Given the proliferative response of hair follicles in transgenic mice chronically treated with 4-OHT and published data suggesting a role for Wnt signaling in initiating anagen, we sought to assess the consequences of transient β-catenin activation in resting (telogen) hair follicles. Transgenic and wild-type mice whose hair follicles were in telogen were treated with a single topical dose of 4-OHT or ethanol alone. The mice were then followed for several weeks. Remarkably, ~15 d after a single 4-OHT treatment, grossly normal hair growth was observed in the clipped and 4-OHT-exposed region of the transgenic mice (Fig. (Fig.4A).4A). In transgenic mice treated with ethanol alone or in wild-type littermates exposed to a single topical dose of 4-OHT or ethanol alone, no hair growth was seen (Fig. (Fig.4A).4A).

Figure 4
Transient treatment with 4-OHT is sufficient for normal anagen induction in K5/S33Yβ-catenin–ER mice. (A) Hair growth in K5/S33Yβ-catenin–ER mice following a single topical treatment with 4-OHT. The experiment was performed ...

Histological analyses were pursued on skin specimens obtained at various time points from transgenic and wild-type mice following a single topical dose of 4-OHT. Of note, a single 4-OHT treatment led to a synchronized pattern of normal-appearing follicle growth in the exposed skin, indistinguishable from follicle growth seen in depilation-induced anagen (Muller-Rover et al. 2001; Fig. Fig.4B).4B). The follicles progressed through anagen phase and then entered catagen and telogen at the expected times, between days 19–22. The changes seen in the follicles from transgenic mice exposed to a single 4-OHT treatment mirror the changes seen in follicles during their normal progression through the hair cycle (Muller-Rover et al. 2001). BrdU-labeling was localized largely to the matrix of the growing follicle, and immunohistochemistry studies with the panel of hair follicle markers described above yielded the expected pattern of expression for normal anagen follicles (data not shown). The induction of an apparently normal anagen following a single 4-OHT treatment was also seen in the L3 transgenic line (data not shown).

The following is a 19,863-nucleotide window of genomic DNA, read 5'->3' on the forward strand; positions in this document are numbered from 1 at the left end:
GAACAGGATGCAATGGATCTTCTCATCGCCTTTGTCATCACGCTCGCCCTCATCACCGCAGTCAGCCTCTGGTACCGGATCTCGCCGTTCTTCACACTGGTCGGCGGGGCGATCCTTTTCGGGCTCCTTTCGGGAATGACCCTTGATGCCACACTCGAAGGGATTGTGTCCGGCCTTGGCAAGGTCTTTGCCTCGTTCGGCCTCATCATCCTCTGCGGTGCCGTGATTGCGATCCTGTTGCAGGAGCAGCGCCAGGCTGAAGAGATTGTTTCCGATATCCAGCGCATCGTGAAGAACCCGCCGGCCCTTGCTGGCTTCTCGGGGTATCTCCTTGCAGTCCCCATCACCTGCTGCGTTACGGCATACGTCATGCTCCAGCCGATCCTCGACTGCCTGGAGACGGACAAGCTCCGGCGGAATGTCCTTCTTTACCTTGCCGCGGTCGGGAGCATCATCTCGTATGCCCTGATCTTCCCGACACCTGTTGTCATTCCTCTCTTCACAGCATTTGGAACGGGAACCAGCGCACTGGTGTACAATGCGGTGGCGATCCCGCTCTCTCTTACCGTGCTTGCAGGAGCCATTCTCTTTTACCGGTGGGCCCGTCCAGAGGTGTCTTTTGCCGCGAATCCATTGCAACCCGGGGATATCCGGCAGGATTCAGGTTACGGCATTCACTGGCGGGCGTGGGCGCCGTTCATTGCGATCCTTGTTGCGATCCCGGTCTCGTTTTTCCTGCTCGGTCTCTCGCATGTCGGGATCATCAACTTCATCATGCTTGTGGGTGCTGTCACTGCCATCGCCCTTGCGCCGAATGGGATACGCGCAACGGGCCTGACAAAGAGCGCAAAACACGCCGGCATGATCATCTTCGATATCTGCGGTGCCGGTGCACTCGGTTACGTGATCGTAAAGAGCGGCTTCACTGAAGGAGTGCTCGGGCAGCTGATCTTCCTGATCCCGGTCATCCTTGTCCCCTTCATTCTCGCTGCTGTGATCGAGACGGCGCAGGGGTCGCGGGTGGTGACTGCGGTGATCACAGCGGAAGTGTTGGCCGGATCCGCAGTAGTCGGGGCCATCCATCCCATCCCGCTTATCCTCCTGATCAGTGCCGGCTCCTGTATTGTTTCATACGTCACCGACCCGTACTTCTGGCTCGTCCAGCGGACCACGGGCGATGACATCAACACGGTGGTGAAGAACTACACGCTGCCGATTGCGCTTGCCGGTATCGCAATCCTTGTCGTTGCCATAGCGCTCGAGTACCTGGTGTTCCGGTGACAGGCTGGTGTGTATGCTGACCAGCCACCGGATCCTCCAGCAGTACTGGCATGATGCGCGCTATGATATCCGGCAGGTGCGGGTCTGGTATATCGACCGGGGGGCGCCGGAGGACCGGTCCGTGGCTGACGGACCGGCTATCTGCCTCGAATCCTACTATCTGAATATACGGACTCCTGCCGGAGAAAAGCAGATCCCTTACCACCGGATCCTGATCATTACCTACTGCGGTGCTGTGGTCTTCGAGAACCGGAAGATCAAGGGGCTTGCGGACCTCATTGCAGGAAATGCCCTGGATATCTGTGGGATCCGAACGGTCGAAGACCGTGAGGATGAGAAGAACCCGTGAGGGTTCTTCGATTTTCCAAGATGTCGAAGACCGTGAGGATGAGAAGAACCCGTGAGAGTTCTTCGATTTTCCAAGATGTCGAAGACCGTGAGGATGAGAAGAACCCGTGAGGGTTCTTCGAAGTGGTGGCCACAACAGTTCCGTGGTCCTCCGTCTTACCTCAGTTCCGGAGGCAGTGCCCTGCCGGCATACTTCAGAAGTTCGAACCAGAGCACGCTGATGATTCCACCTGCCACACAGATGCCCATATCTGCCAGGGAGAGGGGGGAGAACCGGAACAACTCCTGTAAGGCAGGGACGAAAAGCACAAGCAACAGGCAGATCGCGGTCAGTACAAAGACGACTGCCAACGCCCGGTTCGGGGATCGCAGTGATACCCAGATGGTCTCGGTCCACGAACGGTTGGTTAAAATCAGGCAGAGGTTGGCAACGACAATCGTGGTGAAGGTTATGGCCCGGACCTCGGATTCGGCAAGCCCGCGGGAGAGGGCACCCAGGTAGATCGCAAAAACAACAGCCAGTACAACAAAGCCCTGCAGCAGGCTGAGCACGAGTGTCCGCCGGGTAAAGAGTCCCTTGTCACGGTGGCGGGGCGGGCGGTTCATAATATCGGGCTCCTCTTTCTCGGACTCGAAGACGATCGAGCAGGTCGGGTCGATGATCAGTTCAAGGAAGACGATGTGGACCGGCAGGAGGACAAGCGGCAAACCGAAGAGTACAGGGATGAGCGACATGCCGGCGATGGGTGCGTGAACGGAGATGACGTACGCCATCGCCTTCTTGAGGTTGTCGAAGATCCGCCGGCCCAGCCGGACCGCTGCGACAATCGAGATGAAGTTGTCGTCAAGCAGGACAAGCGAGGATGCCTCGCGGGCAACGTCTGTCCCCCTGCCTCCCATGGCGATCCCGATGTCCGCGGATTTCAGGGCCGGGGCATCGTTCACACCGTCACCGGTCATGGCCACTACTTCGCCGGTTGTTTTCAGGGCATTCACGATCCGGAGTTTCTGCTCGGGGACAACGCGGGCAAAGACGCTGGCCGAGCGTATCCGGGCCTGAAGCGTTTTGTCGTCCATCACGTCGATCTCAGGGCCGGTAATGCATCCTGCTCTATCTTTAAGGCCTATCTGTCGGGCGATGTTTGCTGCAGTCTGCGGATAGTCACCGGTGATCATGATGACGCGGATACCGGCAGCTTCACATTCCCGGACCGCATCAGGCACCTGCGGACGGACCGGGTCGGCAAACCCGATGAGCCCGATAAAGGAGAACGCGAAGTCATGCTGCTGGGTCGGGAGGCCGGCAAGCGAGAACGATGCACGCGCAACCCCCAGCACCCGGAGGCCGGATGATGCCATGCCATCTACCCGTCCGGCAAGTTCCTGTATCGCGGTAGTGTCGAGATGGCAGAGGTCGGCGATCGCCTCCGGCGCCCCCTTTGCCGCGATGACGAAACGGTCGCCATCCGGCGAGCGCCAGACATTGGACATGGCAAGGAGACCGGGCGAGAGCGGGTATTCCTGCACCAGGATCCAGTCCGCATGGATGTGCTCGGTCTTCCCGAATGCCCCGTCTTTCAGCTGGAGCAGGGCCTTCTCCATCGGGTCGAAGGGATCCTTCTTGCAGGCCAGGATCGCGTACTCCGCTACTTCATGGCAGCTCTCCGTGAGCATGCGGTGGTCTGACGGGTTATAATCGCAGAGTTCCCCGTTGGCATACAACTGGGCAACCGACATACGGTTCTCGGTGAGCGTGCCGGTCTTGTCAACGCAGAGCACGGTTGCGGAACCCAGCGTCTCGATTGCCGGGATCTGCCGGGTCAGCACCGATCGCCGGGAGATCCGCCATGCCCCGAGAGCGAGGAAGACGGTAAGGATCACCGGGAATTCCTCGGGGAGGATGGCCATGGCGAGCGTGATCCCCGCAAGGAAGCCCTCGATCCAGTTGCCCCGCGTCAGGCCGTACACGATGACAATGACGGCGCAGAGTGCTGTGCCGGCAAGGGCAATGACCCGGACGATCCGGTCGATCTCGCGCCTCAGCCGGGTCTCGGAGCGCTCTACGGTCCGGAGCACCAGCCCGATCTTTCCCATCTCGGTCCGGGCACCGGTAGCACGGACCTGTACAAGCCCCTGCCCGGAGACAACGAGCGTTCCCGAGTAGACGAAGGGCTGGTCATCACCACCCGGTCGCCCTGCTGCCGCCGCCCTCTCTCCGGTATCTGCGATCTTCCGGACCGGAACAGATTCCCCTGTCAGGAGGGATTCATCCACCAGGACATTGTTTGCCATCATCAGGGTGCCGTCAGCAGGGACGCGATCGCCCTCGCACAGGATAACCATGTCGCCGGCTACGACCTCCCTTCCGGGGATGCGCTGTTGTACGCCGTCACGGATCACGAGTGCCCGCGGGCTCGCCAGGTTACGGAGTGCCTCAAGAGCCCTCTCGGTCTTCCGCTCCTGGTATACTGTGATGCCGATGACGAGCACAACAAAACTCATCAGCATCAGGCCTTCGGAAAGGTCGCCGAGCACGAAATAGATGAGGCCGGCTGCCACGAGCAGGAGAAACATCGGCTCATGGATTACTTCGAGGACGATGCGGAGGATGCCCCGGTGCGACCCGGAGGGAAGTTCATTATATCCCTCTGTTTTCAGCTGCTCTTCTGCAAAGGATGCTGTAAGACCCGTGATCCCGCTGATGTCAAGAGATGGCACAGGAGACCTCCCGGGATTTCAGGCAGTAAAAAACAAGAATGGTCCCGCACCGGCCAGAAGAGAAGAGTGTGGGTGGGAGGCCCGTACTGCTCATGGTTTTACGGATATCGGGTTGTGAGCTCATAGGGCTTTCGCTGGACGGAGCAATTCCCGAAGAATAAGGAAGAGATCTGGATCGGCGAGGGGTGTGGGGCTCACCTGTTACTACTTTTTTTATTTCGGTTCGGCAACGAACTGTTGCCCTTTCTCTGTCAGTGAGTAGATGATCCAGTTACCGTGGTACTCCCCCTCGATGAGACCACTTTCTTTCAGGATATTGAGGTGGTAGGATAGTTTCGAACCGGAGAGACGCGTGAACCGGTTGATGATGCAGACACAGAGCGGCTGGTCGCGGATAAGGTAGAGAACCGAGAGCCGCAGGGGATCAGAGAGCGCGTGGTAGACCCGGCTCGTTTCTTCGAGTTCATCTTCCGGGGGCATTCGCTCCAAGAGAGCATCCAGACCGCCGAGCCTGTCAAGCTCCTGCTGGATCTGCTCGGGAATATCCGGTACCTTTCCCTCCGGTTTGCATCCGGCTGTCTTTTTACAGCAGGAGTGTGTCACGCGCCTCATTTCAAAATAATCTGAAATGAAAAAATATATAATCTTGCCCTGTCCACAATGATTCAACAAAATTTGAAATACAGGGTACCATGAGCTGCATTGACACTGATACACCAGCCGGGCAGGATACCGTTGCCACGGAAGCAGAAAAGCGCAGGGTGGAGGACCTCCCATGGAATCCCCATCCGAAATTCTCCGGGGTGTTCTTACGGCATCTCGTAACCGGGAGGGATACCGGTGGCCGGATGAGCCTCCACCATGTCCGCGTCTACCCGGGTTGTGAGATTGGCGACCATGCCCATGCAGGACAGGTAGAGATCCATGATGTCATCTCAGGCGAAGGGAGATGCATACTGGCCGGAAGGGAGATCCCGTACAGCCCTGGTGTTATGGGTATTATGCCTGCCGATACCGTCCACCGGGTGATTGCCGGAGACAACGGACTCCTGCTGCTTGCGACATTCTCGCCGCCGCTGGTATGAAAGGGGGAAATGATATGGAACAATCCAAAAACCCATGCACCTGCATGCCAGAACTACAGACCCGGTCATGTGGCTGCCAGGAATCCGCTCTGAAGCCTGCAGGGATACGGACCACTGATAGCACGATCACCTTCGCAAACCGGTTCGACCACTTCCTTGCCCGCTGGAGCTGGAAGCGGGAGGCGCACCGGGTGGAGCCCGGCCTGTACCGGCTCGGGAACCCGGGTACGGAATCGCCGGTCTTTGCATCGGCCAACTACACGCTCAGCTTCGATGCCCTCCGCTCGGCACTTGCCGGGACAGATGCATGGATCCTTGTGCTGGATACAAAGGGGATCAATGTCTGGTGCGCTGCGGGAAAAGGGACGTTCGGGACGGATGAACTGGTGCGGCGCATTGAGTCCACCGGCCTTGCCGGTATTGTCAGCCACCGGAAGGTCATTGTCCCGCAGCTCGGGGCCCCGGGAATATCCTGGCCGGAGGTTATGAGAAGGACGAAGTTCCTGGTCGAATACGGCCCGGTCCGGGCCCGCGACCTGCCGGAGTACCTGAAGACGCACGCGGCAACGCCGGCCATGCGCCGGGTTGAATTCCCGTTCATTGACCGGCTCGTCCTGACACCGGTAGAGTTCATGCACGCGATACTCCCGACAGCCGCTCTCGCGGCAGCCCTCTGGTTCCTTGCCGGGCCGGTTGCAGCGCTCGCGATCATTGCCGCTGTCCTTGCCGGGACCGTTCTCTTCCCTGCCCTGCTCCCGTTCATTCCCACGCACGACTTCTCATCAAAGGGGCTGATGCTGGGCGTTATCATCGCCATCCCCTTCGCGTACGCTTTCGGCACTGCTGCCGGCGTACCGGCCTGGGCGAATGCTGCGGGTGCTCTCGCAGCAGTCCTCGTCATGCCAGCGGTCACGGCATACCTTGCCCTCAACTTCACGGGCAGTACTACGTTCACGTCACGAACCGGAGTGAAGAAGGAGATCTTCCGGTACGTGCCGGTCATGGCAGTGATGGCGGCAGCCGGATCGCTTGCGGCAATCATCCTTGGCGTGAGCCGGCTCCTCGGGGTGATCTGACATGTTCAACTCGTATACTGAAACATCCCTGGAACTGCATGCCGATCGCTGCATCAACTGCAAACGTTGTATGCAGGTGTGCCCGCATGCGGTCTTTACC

There are several possible explanations for phenotypic differences between the previously reported K14/ΔN87β-catenin mouse (Gat et al. 1998) and our K5/S33Yβ-catenin–ER mouse. Amino acids in the β-catenin N terminus appear important for β-catenin transcriptional regulation (Kolligs et al. 1999), and differing transcription activities may lead to differing functions in vivo. In contrast to the N-terminal deleted β-catenin protein in the Gat et al. (1998) model, our model uses an intact β-catenin protein with a stabilizing point mutation. Yet another variable contributing to differing results seen with the two models might be the possibility that our model allowed a higher degree of β-catenin signaling activity in the keratinocyte. The S33Yβ-catenin–ER protein is inactive unless 4-OHT is present, whereas the K14/ΔN87β-catenin transgenic mouse expresses a constitutively active β-catenin protein. As such, there may have been some selection in the work of Gat et al. (1998) for mice expressing relatively low levels of the K14/ΔN87β-catenin transgene, because high activity during much of skin development might be deleterious. Consistent with this view, whereas hair follicles in the K14/ΔN87β-catenin mice had an essentially normal morphology, we saw an exaggerated and aberrant anagen after chronic activation of β-catenin signaling in our transgenic mice.